Sunday, July 22, 2012

Rosepink (Sabatia angularis) Revisited

July 7th – July 14th, 2012. Rosepinks (Sabatia angularis) are one of my favorite wildflowers. With the drought, I’d almost given up hope of seeing them in bloom this year. But then we saw them in the Wilson Shoals WMA (Banks County, Georgia) and, last weekend, in Hancock County, Georgia, where we saw them last year.

I wanted to learn more about this plant since it was obvious that the style was not fully extended when the flower first opened but became erect over a number of days to expose the stigma for fertilization. Marvin at Nature in the Ozarks demystified the process.

Sabatia angularis is unusual in being protandrous, meaning that the anthers release their pollen before the stigma of the same flower is receptive to fertilization. This minimizes self-fertiliation and promotes cross-fertilization to maximize genetic diversity in the species. There is a good description of this process here.

The plants we found were blooming profusely

When the flowers open the style, which is bifurcated but twisted closed to prevent access of pollen to the stigma, lies back against the petals with the branches of the stigma folded until the flowers supply of pollen is depleted.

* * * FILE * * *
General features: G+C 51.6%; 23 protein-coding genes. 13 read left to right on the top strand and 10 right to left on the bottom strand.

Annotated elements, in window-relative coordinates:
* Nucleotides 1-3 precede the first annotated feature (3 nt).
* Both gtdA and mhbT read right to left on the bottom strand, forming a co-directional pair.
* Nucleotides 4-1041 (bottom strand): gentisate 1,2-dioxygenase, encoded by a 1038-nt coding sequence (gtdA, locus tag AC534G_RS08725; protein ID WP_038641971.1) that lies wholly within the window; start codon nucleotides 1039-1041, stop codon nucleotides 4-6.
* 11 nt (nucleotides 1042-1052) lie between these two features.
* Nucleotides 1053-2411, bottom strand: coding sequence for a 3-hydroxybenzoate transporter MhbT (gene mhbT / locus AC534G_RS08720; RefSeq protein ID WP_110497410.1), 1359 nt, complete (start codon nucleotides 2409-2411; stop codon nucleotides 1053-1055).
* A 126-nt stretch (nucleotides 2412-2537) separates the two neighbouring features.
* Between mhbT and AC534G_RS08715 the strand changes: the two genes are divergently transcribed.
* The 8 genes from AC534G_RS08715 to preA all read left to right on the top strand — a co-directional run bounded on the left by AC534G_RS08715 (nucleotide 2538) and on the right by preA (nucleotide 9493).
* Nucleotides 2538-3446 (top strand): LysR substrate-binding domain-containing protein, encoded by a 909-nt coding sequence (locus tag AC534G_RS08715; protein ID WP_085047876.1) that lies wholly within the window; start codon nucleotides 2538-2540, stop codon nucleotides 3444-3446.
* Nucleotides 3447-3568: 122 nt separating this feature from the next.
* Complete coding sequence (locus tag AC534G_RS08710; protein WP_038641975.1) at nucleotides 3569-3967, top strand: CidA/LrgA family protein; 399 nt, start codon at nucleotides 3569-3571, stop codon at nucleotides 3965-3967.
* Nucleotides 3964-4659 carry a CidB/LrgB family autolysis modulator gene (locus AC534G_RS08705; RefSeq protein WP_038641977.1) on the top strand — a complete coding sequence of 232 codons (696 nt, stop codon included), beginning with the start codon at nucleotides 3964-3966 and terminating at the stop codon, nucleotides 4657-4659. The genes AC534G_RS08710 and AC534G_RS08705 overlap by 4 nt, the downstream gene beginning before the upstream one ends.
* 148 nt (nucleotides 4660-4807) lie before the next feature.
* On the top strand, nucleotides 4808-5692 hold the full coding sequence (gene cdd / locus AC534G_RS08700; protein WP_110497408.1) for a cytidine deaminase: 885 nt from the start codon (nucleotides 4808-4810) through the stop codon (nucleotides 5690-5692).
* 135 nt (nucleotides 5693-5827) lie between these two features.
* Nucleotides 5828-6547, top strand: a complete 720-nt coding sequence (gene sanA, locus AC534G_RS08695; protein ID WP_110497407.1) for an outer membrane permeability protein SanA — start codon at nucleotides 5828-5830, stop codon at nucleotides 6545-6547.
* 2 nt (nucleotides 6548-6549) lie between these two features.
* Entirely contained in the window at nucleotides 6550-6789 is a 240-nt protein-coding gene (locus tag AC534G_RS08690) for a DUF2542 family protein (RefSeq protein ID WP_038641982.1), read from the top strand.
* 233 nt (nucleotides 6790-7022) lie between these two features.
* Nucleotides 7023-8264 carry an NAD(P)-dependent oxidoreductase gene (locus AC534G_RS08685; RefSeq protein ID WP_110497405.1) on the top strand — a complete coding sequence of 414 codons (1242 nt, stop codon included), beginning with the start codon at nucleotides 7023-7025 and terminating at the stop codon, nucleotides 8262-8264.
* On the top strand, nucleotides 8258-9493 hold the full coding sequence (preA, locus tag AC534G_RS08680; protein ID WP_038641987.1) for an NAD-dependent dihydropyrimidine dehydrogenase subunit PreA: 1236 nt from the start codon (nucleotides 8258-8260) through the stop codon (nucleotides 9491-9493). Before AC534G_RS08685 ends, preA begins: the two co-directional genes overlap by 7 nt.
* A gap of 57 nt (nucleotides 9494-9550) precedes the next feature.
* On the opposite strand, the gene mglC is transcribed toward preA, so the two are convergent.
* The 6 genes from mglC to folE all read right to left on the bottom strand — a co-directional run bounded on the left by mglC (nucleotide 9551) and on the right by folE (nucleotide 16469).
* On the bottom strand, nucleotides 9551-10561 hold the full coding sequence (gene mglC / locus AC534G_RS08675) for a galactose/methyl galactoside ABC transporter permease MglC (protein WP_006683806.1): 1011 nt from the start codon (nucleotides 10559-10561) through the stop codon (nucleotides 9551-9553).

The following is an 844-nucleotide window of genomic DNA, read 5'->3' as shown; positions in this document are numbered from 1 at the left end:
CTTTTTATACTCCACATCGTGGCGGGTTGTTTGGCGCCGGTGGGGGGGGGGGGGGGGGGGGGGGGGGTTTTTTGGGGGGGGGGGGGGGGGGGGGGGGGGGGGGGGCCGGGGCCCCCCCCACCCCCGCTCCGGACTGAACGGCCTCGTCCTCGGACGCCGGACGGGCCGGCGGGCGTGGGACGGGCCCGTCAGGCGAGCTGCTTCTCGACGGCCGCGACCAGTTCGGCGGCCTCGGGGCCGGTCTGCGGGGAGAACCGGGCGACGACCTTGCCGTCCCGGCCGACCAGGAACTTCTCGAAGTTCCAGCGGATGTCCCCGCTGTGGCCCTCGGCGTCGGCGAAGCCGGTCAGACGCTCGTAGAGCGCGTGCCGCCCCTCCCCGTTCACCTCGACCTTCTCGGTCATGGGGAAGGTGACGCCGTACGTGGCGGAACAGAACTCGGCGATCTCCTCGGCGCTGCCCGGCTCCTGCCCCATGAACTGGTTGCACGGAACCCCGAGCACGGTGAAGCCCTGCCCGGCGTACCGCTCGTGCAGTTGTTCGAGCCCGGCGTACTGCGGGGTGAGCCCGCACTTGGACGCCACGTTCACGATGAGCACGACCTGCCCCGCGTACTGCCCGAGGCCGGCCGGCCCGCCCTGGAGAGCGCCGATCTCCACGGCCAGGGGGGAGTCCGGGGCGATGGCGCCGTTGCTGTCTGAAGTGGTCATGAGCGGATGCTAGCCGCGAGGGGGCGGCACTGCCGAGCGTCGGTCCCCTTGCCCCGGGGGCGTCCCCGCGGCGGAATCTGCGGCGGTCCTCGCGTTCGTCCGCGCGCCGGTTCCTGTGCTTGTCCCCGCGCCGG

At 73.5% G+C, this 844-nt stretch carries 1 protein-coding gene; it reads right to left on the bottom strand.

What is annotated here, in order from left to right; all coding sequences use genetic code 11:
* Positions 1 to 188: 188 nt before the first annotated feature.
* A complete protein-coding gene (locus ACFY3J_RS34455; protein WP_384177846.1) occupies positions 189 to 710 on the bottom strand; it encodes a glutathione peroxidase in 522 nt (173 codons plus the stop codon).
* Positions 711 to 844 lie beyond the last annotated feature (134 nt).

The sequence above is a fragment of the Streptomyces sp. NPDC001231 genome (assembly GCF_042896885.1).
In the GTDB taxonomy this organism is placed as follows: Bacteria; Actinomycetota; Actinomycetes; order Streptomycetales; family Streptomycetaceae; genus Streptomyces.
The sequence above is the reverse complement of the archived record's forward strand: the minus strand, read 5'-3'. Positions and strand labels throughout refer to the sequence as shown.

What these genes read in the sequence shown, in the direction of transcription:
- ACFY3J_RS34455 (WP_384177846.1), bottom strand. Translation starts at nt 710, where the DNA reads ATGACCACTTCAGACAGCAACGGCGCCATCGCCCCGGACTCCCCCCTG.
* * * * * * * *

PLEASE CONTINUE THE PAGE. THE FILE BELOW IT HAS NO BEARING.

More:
The style then stiffens, lifting it off the petals.


The bifurcated section begins to unwind, until the...

style with stigma stand erect above the petals. The stigma is then accessible to pollen from other flowers.

Sabatia angularis is known by the common names Rosepink Rose-pink, Bitter-bloom, Common Marsh-pink, and Square-stem Rose Gentian. Plants are biennials. They are native to the United States where they occur in the Eastern United States (excepting the New England states) to Florida and west to Kansas, Oklahoma, Texas and New Mexico. In Georgia, they occur mainly in counties in the Piedmont. We saw these first in Gilmer and Pickens counties in North Georgia in July, 2010; last year, we saw them in Taliaferro, Hancock, and Jasper counties.
Click on an image to view a larger image

Identification resources: 
- Southeastern Flora: Rosepink (Sabatia angularis)
- Natural and Naturalized Plants of the Carolinas and Georgia: Sabatia angularis (Rose-pink, Bitter-bloom, Common Marsh-pink)
- Missouri Plants: Sabatia angularis
- Kansas Wildflowers and Grasses: Sabatia angularis

- United States Department of Agriculture Plants Database: Sabatia angularis (Rosepink)
- University of North Carolina Herbarium: Sabatia angularis

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Hemlock said...

Wonderful photos and description! Found these today on the Bartram Trail, and enjoyed seeing your wonderful photos of how the style unfolds.

JSK said...

Glad you enjoyed them. It's fascinating how many different mechanisms plants develop to encourage or discourage diversity.